Community centre insurance costs ‘nearly doubles’ in 4 years
Kilnamanagh Community Centre

Community centre insurance costs ‘nearly doubles’ in 4 years

THERE are ongoing concerns about the rising costs of insurance for community centres as one local community centre say their insurance policy “has nearly doubled” over the last four years.

The future of a number of community centres and volunteer groups across the county are uncertain as they battle with a significant hike in insurance premiums.

South Dublin County Council addressed the issue at a recent council meeting when councillor Charlie O’Connor tabled the question about available supports and advice to “seriously concerned” community centre management.

Speaking with The Echo, Tony Condren, the recently elected new Chair of Kilnamanagh Family Recreation Centre said that they have experienced a rise in the cost of their insurance policy.

“At Kilnamanagh Family Recreation Centre we have experienced a rise in insurance costs so we had a meeting with the council to discuss it and see what the council could do – not pay the insurance but see if there was some sort of leverage,” said Tony.

“Our insurance in the last four years has nearly doubled in cost. A lot of people would say that we were getting reasonable figures four years ago which we probably were, but now it has increased somewhat, and it makes it more difficult to operate.”

When asked about the potential threat that the hike in insurance costs has to community centres, Tony said: “It hasn’t had any impact this year but if it was to continue at the rate it is going, we would have to look at whether we could keep the centre open or not.”

In their response to the question raised, the council confirmed that there “will be engagement” with local boards of management regarding the management, operations and challenges for community facilities as part of a review of community facilities management.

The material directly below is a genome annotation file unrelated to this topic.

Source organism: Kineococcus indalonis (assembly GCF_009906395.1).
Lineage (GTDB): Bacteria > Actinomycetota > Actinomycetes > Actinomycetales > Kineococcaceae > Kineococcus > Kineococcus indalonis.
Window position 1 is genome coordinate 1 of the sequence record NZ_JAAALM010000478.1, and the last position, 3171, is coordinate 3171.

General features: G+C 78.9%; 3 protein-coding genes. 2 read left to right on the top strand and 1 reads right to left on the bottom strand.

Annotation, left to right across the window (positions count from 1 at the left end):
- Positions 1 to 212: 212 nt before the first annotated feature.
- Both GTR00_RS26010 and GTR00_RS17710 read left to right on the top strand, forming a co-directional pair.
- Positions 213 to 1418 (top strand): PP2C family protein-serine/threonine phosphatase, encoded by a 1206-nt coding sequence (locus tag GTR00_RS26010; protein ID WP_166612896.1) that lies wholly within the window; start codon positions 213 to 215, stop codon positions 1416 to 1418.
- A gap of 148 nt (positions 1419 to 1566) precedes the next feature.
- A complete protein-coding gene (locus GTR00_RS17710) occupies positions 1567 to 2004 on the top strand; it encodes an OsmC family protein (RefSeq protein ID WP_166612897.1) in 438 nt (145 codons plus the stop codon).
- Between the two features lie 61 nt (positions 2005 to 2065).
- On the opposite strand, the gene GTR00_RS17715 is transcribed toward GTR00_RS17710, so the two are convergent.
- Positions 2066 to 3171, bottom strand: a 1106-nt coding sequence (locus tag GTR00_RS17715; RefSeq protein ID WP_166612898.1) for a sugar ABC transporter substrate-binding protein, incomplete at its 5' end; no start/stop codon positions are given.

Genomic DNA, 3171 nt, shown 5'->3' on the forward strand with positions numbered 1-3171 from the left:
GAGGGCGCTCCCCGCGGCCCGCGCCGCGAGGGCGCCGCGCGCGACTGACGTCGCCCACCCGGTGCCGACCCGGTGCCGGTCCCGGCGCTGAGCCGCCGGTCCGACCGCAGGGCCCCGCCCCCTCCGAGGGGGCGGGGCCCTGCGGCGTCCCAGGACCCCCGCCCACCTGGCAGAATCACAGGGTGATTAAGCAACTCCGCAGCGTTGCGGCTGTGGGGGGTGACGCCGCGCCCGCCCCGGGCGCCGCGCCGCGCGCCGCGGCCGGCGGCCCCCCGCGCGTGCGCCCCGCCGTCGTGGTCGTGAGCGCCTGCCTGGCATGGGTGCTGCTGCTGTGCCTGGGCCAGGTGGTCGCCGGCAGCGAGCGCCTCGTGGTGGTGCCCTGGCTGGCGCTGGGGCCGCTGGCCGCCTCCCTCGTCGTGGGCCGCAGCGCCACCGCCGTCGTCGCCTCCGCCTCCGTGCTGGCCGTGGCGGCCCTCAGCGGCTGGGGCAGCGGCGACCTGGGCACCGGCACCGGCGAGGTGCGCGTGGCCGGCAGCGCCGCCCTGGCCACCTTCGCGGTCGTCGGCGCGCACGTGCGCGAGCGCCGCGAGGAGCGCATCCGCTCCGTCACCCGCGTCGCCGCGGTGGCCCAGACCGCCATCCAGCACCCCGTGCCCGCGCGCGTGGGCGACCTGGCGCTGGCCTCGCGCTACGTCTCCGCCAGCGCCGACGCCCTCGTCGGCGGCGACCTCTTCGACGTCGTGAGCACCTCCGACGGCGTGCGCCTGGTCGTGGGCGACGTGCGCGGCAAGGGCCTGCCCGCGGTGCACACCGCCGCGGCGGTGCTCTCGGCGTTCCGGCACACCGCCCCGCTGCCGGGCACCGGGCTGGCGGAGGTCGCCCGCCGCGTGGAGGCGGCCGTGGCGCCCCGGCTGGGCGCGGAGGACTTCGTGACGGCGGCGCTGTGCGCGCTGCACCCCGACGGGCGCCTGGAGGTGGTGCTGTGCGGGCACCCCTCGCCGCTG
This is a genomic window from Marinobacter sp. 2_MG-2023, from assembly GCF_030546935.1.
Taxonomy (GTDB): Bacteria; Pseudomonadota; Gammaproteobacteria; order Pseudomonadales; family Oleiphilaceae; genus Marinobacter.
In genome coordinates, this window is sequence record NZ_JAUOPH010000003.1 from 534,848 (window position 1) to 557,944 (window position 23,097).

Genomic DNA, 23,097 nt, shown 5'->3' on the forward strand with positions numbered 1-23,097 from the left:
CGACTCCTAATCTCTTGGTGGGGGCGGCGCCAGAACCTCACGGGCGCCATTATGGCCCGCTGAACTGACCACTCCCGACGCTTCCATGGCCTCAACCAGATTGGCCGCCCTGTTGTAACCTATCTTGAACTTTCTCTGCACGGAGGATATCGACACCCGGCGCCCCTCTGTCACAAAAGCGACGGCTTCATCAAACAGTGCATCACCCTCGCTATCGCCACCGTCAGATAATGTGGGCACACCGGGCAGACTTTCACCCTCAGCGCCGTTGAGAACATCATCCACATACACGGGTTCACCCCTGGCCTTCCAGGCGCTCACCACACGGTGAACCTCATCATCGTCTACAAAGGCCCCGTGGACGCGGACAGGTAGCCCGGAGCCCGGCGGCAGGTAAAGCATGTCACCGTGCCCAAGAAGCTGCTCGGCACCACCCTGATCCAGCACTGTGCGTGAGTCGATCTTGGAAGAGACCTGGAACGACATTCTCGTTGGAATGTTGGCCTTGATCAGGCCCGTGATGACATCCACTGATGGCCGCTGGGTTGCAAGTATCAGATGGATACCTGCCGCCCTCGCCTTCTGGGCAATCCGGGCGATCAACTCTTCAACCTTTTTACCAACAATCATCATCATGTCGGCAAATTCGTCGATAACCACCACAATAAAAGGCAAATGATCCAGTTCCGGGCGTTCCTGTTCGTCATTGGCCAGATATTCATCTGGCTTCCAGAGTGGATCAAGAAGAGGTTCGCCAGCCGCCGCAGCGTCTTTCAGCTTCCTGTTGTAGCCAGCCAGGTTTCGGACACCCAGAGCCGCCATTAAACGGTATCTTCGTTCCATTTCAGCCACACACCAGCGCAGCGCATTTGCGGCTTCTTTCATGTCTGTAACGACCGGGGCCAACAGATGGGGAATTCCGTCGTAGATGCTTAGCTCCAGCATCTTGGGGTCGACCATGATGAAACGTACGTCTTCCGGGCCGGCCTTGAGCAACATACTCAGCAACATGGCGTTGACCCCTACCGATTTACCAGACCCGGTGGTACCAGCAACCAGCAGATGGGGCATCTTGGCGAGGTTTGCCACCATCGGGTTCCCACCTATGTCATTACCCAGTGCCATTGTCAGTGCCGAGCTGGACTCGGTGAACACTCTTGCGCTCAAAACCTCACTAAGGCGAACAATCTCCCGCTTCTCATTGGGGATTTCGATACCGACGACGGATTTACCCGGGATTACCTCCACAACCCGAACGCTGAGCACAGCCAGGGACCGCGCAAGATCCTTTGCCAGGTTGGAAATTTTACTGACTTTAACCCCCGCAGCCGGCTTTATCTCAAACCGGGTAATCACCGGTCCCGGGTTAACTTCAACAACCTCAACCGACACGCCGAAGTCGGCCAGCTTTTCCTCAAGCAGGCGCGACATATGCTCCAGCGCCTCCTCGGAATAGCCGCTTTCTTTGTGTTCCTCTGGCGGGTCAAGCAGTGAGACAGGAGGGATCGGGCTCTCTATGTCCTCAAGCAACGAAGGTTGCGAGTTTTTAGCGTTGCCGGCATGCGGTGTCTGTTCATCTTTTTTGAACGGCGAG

According to the council, this review will examine the operational capacity and sustainability factors which are affecting community facilities across the county and will inform a more “strategic approach” for funding and supporting community facility management in line with the increased provision in the council’s revenue budget.

The council noted that this support is intended to enhance governance and good practice for facilities but is not intended to provide funding for insurance or other operational costs.

The 2022 revenue budget provides a total of €1,502,800 for the maintenance, support, staffing and upkeep of community facilities, including €500,000 new funding for community centre management and governance initiatives.

Insurance premiums for community centres and voluntary groups have been on the rise for past number of years, with many having to limit the number of events held in the centres and adventure parks across the country have been forced to close their doors unable to pay the unsustainable costs.

The Alliance for Insurance Reform have previously called on Government to deliver on its promise on a general scheme to “to rebalance the duty of care laws” which the cabinet sub-group on Insurance reform confirmed they were working on in July 2021 but no timeline for publication has been given since.

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